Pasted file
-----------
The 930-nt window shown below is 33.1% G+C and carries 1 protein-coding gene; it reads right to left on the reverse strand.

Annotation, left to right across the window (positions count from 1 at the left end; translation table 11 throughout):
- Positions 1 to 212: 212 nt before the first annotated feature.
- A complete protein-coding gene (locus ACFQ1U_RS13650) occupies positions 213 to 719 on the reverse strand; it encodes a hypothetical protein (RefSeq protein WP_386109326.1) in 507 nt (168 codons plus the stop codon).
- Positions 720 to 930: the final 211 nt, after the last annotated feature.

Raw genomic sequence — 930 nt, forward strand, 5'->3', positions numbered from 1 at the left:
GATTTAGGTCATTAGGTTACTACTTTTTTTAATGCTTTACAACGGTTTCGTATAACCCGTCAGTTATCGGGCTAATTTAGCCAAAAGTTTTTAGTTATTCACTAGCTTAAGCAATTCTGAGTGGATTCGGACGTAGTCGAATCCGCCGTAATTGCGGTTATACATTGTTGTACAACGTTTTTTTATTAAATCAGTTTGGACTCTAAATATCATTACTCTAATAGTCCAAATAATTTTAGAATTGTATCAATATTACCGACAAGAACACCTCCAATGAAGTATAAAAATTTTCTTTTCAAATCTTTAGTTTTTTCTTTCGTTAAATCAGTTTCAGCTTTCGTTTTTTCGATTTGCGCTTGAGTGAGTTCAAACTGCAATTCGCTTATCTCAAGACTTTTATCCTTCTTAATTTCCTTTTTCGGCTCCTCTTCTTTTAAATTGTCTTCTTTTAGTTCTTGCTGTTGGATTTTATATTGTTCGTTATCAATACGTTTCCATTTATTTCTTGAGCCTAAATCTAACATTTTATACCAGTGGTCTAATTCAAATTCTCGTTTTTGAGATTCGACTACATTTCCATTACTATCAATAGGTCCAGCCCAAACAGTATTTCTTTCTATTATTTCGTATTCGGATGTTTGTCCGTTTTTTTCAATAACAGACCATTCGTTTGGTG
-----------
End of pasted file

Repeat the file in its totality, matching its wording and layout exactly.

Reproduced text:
The 930-nt window shown below is 33.1% G+C and carries 1 protein-coding gene; it reads right to left on the reverse strand.

Annotation, left to right across the window (positions count from 1 at the left end; translation table 11 throughout):
- Positions 1 to 212: 212 nt before the first annotated feature.
- A complete protein-coding gene (locus ACFQ1U_RS13650) occupies positions 213 to 719 on the reverse strand; it encodes a hypothetical protein (RefSeq protein WP_386109326.1) in 507 nt (168 codons plus the stop codon).
- Positions 720 to 930: the final 211 nt, after the last annotated feature.

Raw genomic sequence — 930 nt, forward strand, 5'->3', positions numbered from 1 at the left:
GATTTAGGTCATTAGGTTACTACTTTTTTTAATGCTTTACAACGGTTTCGTATAACCCGTCAGTTATCGGGCTAATTTAGCCAAAAGTTTTTAGTTATTCACTAGCTTAAGCAATTCTGAGTGGATTCGGACGTAGTCGAATCCGCCGTAATTGCGGTTATACATTGTTGTACAACGTTTTTTTATTAAATCAGTTTGGACTCTAAATATCATTACTCTAATAGTCCAAATAATTTTAGAATTGTATCAATATTACCGACAAGAACACCTCCAATGAAGTATAAAAATTTTCTTTTCAAATCTTTAGTTTTTTCTTTCGTTAAATCAGTTTCAGCTTTCGTTTTTTCGATTTGCGCTTGAGTGAGTTCAAACTGCAATTCGCTTATCTCAAGACTTTTATCCTTCTTAATTTCCTTTTTCGGCTCCTCTTCTTTTAAATTGTCTTCTTTTAGTTCTTGCTGTTGGATTTTATATTGTTCGTTATCAATACGTTTCCATTTATTTCTTGAGCCTAAATCTAACATTTTATACCAGTGGTCTAATTCAAATTCTCGTTTTTGAGATTCGACTACATTTCCATTACTATCAATAGGTCCAGCCCAAACAGTATTTCTTTCTATTATTTCGTATTCGGATGTTTGTCCGTTTTTTTCAATAACAGACCATTCGTTTGGTG